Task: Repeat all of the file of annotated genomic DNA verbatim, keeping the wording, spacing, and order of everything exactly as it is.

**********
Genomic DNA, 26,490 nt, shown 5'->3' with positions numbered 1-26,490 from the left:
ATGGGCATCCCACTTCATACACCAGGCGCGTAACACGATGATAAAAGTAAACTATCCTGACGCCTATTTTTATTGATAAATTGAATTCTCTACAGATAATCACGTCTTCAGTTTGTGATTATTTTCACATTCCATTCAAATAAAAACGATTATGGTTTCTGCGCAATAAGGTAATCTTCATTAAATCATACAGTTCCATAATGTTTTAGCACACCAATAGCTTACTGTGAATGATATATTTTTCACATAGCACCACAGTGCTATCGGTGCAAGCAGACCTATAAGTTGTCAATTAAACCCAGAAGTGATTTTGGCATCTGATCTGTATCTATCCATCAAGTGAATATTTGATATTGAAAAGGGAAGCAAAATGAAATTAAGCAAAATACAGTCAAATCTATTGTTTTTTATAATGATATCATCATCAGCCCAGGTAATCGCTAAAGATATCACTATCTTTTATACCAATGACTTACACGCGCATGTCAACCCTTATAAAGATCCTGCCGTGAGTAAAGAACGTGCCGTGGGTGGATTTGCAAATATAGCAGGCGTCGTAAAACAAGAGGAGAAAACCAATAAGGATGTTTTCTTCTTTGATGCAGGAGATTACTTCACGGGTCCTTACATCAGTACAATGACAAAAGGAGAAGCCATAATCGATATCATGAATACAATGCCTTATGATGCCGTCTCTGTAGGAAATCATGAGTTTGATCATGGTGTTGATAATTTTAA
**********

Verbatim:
Genomic DNA, 26,490 nt, shown 5'->3' with positions numbered 1-26,490 from the left:
ATGGGCATCCCACTTCATACACCAGGCGCGTAACACGATGATAAAAGTAAACTATCCTGACGCCTATTTTTATTGATAAATTGAATTCTCTACAGATAATCACGTCTTCAGTTTGTGATTATTTTCACATTCCATTCAAATAAAAACGATTATGGTTTCTGCGCAATAAGGTAATCTTCATTAAATCATACAGTTCCATAATGTTTTAGCACACCAATAGCTTACTGTGAATGATATATTTTTCACATAGCACCACAGTGCTATCGGTGCAAGCAGACCTATAAGTTGTCAATTAAACCCAGAAGTGATTTTGGCATCTGATCTGTATCTATCCATCAAGTGAATATTTGATATTGAAAAGGGAAGCAAAATGAAATTAAGCAAAATACAGTCAAATCTATTGTTTTTTATAATGATATCATCATCAGCCCAGGTAATCGCTAAAGATATCACTATCTTTTATACCAATGACTTACACGCGCATGTCAACCCTTATAAAGATCCTGCCGTGAGTAAAGAACGTGCCGTGGGTGGATTTGCAAATATAGCAGGCGTCGTAAAACAAGAGGAGAAAACCAATAAGGATGTTTTCTTCTTTGATGCAGGAGATTACTTCACGGGTCCTTACATCAGTACAATGACAAAAGGAGAAGCCATAATCGATATCATGAATACAATGCCTTATGATGCCGTCTCTGTAGGAAATCATGAGTTTGATCATGGTGTTGATAATTTTAA